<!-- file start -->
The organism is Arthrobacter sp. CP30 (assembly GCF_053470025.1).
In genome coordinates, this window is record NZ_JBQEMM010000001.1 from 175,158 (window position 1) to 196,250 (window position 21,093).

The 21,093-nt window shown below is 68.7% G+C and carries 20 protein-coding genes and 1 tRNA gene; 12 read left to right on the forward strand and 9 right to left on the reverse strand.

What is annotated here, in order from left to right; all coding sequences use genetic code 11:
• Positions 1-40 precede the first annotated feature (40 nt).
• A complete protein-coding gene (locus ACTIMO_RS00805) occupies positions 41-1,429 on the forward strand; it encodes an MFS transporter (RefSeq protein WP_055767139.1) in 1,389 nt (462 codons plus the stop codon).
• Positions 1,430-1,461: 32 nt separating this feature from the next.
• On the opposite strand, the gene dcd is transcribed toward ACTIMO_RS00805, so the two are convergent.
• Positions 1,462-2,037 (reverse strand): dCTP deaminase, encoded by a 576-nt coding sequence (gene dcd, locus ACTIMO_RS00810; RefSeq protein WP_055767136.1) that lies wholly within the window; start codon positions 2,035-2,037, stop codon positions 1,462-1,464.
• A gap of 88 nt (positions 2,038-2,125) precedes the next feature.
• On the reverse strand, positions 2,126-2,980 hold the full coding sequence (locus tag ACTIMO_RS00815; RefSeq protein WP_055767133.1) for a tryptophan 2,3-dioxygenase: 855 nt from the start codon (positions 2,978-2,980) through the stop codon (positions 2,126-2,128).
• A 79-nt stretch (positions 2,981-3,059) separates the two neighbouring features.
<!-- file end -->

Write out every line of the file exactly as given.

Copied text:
The organism is Arthrobacter sp. CP30 (assembly GCF_053470025.1).
In genome coordinates, this window is record NZ_JBQEMM010000001.1 from 175,158 (window position 1) to 196,250 (window position 21,093).

The 21,093-nt window shown below is 68.7% G+C and carries 20 protein-coding genes and 1 tRNA gene; 12 read left to right on the forward strand and 9 right to left on the reverse strand.

What is annotated here, in order from left to right; all coding sequences use genetic code 11:
• Positions 1-40 precede the first annotated feature (40 nt).
• A complete protein-coding gene (locus ACTIMO_RS00805) occupies positions 41-1,429 on the forward strand; it encodes an MFS transporter (RefSeq protein WP_055767139.1) in 1,389 nt (462 codons plus the stop codon).
• Positions 1,430-1,461: 32 nt separating this feature from the next.
• On the opposite strand, the gene dcd is transcribed toward ACTIMO_RS00805, so the two are convergent.
• Positions 1,462-2,037 (reverse strand): dCTP deaminase, encoded by a 576-nt coding sequence (gene dcd, locus ACTIMO_RS00810; RefSeq protein WP_055767136.1) that lies wholly within the window; start codon positions 2,035-2,037, stop codon positions 1,462-1,464.
• A gap of 88 nt (positions 2,038-2,125) precedes the next feature.
• On the reverse strand, positions 2,126-2,980 hold the full coding sequence (locus tag ACTIMO_RS00815; RefSeq protein WP_055767133.1) for a tryptophan 2,3-dioxygenase: 855 nt from the start codon (positions 2,978-2,980) through the stop codon (positions 2,126-2,128).
• A 79-nt stretch (positions 2,981-3,059) separates the two neighbouring features.